Ely soon developed engine trouble and abandoned the race. Beachey easily beat Robinson, crossing above the finish line (the Gimbels store in Philadelphia) with an elapsed time of 2:01, which included a scheduled stop for fuel in Trenton. As soon as he landed before a crowd estimated at 100,000, Beachey was “warmly greeted” (the more discreet reports characterized it as a “handshake”) by Mae Wood, wearing a stylish purple hat and a purple-and-white gown. Newspapers rightly lavished praise on him: “Lincoln Beachey, hero of hundreds of conquests of the air, won the cross-country air race from New York to Philadelphia this afternoon hands down.”
As the three Curtiss racers traveled to Chicago for the final major meet of the summer, Beachey had unquestionably elevated himself to the premier aviator in the country, winning even the admiration of veteran flyers. Lieutenant Ellyson attended the Chicago meet and reported back to the Navy’s aviation expert, Captain Chambers: “Beach[e]y’s flying was the most wonderful that I have ever seen.” Ellyson went on to say that Breachey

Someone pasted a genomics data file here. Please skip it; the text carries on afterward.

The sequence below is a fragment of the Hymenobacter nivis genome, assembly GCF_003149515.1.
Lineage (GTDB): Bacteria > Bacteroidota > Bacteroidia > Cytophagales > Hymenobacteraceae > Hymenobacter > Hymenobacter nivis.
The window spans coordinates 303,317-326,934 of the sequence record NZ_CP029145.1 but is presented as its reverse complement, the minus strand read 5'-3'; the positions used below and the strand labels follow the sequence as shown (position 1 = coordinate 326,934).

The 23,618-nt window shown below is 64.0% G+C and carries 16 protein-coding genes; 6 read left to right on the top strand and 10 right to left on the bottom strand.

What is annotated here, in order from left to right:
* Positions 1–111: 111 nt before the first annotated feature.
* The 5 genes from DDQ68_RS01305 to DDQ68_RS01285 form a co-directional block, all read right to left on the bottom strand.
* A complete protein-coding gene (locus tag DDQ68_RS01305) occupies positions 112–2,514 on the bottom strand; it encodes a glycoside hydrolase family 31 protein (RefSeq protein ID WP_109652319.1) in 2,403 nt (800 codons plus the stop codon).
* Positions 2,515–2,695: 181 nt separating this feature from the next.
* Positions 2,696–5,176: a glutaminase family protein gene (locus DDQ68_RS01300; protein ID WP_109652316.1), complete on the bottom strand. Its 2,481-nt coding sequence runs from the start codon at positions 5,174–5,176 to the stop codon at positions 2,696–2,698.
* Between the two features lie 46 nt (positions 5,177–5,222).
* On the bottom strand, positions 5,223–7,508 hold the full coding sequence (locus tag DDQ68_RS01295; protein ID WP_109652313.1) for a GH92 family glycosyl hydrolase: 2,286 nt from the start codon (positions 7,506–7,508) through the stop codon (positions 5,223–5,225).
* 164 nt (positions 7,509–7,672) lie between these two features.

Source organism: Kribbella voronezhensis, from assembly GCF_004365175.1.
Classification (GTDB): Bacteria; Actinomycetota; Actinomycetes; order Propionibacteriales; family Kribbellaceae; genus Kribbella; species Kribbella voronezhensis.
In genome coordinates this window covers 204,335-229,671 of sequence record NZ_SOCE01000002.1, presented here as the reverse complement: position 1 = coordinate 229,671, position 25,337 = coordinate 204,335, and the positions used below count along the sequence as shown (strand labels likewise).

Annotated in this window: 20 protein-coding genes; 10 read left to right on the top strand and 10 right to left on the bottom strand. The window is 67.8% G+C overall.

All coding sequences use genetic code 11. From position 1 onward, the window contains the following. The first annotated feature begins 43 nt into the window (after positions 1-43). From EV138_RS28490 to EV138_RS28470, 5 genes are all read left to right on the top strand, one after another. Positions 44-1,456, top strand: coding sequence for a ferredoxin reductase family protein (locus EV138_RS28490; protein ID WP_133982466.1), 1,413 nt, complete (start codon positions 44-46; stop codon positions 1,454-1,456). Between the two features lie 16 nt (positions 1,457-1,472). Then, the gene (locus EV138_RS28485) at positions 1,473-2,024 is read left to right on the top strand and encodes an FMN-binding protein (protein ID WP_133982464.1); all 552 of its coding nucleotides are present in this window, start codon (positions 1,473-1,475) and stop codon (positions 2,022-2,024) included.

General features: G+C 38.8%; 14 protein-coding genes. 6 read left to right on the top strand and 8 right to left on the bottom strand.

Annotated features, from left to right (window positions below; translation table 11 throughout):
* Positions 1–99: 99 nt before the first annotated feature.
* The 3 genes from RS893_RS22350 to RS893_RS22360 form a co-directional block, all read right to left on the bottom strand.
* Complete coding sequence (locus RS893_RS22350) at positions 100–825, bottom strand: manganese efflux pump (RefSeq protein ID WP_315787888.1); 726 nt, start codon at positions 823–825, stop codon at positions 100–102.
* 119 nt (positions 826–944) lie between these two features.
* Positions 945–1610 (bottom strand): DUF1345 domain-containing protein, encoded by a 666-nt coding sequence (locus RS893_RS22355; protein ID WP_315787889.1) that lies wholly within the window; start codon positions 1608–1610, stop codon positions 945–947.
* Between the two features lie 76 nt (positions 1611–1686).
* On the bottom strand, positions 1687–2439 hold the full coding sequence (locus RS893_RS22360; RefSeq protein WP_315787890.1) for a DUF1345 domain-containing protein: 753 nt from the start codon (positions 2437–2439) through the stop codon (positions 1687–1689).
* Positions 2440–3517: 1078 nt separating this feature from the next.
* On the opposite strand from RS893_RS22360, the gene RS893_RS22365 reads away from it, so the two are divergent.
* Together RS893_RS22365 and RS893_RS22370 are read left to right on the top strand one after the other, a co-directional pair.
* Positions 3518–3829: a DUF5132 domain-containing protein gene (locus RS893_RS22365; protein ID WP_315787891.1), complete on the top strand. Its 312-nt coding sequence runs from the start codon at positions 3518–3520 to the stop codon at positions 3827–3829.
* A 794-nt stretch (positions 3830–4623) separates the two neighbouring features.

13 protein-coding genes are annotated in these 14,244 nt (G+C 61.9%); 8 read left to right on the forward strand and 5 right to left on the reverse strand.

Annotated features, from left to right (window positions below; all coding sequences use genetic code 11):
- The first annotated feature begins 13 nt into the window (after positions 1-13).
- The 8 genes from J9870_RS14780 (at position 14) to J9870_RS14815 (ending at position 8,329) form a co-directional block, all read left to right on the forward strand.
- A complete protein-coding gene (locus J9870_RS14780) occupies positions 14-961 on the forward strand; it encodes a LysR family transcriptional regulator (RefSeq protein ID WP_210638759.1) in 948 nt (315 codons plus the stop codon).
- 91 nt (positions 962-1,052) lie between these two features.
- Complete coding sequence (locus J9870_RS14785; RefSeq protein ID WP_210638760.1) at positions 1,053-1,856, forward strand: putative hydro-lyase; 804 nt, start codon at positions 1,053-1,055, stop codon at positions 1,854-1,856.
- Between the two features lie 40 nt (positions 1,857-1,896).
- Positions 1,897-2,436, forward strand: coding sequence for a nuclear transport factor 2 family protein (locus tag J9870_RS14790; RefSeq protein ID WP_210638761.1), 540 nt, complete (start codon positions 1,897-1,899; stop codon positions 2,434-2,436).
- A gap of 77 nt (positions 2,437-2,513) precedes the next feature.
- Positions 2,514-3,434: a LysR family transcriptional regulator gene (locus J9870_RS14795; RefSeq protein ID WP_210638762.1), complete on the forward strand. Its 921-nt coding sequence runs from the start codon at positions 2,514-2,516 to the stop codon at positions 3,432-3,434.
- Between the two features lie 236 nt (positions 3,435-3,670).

flew about 15 feet from the ground and when he rounded the pylons the turn was so short that it seemed as if he hooked one aileron on the pylon. At another time he and [Frenchman René] Simon were flying at an altitude of 4500 feet, and Simon is noted for his quick dashes back to the earth. Simon started on one of his glides but Beach[e]y waited until Simon was not over 1000 feet from the ground, made four complete spirals then seemed to dive straight to the ground, and landed while Simon was still 500 feet in the air. You could hear a sigh—an awful sound—go up from the crowd, because everyone thought that the machine had gotten beyond his control.
Beachey himself, “whose stunts at the present meet [were] declared by experts never to have been equaled in the history of air sport,” reportedly engaged in lengthy debates with newspapermen “in an attempt to prove that the spiral glide as he does it is not necessarily dangerous.”